BEAT NOT THE BONES gives the reader plenty to think about. I read it for my final Australasian crime fiction title in the 2010 Global Reading Challenge.

My rating: 4.5

Other references and reviews to check

Charlotte Jay was the pseudonym adopted by Australian mystery writer and novelist, Geraldine Halls (17 December 1919 – 27 October 1996).


  • Format: Kindle Edition
  • File Size: 386 KB
  • Simultaneous Device Usage: Unlimited
  • Publisher: BeWrite Books (October 19, 2010)
  • Sold by: Amazon Digital Services
  • Language: English
  • ASIN: B00480ODQU
  • Published by BeWrite Books 2010 ISBN 978-1-906609-42-9
  • source: I bought it.

This novel begins with a brief background to the history of Canterbury and in particular to the murder of its Archbishop in the Cathedral just after Christmas in 1170.

Antiques dealer Hazel Whitby and her Australian companion Belinda Lawrence have been asked to catalogue and value the contents of a deceased estate, the Manor House. It is just a few days to Christmas and Hazel and Belinda will be spending Christmas in Canterbury.

Professor de Gray died nearly six months earlier, supposedly from a heart attack. But Hazel and Belinda hear stories of there having been “blood on his head” and the Professor’s body was cremated with almost indecent haste, the day after his death.

They have been commissioned by Miss Mowbray (who reminds Belinda of a modern Mrs Danvers) to evaluate the contents of the Manor House, which turns out to be a virtual Aladdin’s Cave. Shortly after they begin work, Miss Mowbray goes up to London, and there meets with an accident.

As with the other 3 titles in this series, I enjoyed the historical background that Kavanagh uses to give depth to the story. Belinda’s romance with the handsome Mark (who appeared in #2) and her partnership with Hazel provide continuity from one novel to the next. (If oyu are new to the series, I strongly suggest you read them in order). Like its predecessors A CANTERBURY CRIME is a pleasant whodunnit in the true cozy tradition.

A CANTERBURY CRIME is a light enjoyable read, with a murder investigation by a couple of likeable amateur sleuths.

My rating 4.3

My reviews of earlier titles.


Pan Macmillan Australia 2010
ISBN 978-1-4050-3920-8
390 pages
Source: my local library

Publisher’s blurb:

In Let the Dead Lie, Cooper is a changed man. Forced to resign from his position of Detective Sergeant and re-classified as mixed race, he winds up powerless and alone in the tough coastal city of Durban, mixing labouring with a bit of surveillance work for his old boss, Major van Niekerk.
Patrolling the freight yards one night, Cooper stumbles upon the body of a young white boy and, the detective in him can not, or will not, walk away. When two more bodies – this time black women – are discovered at his boarding house, he unwittingly becomes the prime suspect in a triple murder case.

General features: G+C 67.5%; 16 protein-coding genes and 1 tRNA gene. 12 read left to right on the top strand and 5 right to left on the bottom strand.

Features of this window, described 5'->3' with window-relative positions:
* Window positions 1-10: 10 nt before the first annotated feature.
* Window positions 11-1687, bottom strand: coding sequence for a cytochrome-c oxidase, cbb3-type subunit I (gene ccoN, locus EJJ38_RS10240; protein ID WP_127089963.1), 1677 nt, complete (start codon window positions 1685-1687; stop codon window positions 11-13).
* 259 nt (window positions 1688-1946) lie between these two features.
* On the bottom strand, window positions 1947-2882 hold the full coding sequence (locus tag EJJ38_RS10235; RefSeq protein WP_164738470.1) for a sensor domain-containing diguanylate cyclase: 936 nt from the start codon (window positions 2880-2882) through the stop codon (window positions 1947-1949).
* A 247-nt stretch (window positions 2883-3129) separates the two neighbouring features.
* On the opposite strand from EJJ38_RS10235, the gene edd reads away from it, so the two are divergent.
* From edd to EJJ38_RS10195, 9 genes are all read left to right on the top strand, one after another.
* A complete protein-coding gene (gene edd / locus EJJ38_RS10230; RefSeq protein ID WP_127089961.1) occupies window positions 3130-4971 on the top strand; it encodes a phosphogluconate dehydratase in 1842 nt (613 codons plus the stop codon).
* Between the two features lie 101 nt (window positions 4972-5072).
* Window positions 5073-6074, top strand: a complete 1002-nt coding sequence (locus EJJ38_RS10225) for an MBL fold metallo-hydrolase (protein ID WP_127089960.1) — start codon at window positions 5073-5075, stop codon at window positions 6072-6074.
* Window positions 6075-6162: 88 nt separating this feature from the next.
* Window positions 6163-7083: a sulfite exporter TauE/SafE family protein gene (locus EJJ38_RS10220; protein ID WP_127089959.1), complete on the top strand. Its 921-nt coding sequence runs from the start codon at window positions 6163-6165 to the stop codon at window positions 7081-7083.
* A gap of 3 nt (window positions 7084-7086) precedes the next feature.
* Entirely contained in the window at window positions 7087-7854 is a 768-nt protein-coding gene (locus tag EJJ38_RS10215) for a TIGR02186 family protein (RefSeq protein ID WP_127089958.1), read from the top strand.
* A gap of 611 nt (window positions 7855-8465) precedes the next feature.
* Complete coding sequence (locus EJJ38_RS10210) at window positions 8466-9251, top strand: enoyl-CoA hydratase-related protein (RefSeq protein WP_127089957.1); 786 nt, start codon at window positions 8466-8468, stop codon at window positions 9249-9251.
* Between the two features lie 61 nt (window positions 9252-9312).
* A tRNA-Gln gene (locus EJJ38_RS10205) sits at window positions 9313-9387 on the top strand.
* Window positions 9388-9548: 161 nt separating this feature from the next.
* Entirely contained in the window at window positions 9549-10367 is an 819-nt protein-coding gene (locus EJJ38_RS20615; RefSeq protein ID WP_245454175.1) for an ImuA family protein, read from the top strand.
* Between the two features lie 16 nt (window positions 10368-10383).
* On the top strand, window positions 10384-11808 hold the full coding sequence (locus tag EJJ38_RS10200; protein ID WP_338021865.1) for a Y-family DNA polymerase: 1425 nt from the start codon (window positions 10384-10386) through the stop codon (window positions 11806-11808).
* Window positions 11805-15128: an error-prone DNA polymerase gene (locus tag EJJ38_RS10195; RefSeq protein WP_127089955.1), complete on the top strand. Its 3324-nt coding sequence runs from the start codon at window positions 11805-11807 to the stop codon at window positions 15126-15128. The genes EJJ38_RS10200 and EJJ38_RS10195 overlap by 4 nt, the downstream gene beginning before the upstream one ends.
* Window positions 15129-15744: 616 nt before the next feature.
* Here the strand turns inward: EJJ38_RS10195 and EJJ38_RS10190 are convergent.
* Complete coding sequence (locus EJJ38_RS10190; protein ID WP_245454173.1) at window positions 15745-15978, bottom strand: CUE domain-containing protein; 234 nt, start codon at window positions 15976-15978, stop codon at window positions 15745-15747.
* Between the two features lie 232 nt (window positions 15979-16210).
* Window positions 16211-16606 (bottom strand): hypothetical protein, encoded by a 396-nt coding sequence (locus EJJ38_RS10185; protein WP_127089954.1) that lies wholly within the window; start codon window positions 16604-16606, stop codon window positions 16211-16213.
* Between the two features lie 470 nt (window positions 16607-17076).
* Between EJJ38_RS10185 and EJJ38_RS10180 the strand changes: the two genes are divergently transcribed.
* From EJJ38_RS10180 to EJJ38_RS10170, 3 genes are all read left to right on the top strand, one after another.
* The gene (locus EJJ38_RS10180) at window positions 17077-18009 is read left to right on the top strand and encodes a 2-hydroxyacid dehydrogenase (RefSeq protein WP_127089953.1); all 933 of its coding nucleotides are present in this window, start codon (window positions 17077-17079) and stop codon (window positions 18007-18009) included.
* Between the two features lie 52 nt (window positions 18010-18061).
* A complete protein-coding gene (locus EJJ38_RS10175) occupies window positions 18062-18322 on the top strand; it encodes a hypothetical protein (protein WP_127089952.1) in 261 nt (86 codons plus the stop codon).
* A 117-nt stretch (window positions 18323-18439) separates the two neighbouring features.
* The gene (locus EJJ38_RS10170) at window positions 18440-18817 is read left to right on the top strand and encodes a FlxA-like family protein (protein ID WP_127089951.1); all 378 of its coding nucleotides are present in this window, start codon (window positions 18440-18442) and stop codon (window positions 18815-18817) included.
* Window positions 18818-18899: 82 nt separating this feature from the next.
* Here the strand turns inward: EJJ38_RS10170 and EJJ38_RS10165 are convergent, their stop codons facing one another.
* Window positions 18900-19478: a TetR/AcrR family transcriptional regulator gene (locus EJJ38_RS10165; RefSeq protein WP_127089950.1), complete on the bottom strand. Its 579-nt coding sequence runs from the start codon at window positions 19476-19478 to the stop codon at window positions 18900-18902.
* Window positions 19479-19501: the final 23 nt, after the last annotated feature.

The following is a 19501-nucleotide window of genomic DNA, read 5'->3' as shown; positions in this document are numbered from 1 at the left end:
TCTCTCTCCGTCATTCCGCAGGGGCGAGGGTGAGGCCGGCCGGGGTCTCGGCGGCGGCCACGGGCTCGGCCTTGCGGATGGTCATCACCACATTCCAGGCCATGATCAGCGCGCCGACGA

At van Niekerk’s behest, Cooper’s given 48 hours to clear his name and – unofficially – solve the three murders. And so, temporarily back to being a European Detective Sergeant, he launches headlong into Durban’s seedy underworld, a viper’s nest of prostitution, drug running and violence run by a colourful cast of characters including wannabe Indian gangsters; a mysterious figure who drives a white De Soto convertible; a Zion Gospel preacher, and the exquisite yet streetwise Lana, who also happens to be van Niekerk’s mistress…

My take
LET THE DEAD LIE takes place in Durban, South Africa, in May 1953, 8 months after the action of Malla Nunn’s debut crime novel A BEAUTIFUL PLACE TO DIE which I reviewed earlier this year. Events moved on after the conclusion of the action covered in that novel. Apartheid has become deeper entrenched in Souther Africa, and just 6 months earlier Emmanuel Cooper lost his job in the police force because he upset the Security forces. He now works for his former boss in an undercover role.

Among the characters in LET THE DEAD LIE, and important to understanding the plot are Russians who were close to Josef Stalin, by this time dead. The writing style of LET THE DEAD LIE has a modern feel about it, and I kept forgetting that the action was taking place in 1953. The plot is many stranded and complex. Adding to the complexity are details from Cooper’s past, some going back to his childhood, and some from his experiences in Paris in 1945 at the end of the war.

I was glad to meet up again with Zweigman, the German doctor, and Shabalala, the Zulu police constable from A BEAUTIFUL PLACE TO DIE. I commented in my review of  A BEAUTIFUL PLACE TO DIE  about the sergeant major who offers Cooper advice in times of stress, particularly when he has a migraine coming on. He plays with Cooper’s head in LET THE DEAD LIE too.

It would have been remarkable if Australian author Malla Nunn had been able to achieve the same level of writing in LET THE DEAD LIE as she did in A BEAUTIFUL PLACE TO DIE. However, I do think this second novel has a level of complexity that the first didn’t, and is therefore a more difficult read, and I struggled at times to know what was going on.

My rating: 4.5

Other Reviews:
Reactions to Reading

LET THE DEAD LIE was a nomination for the 2010 CWA Ellis Peters Historical Award.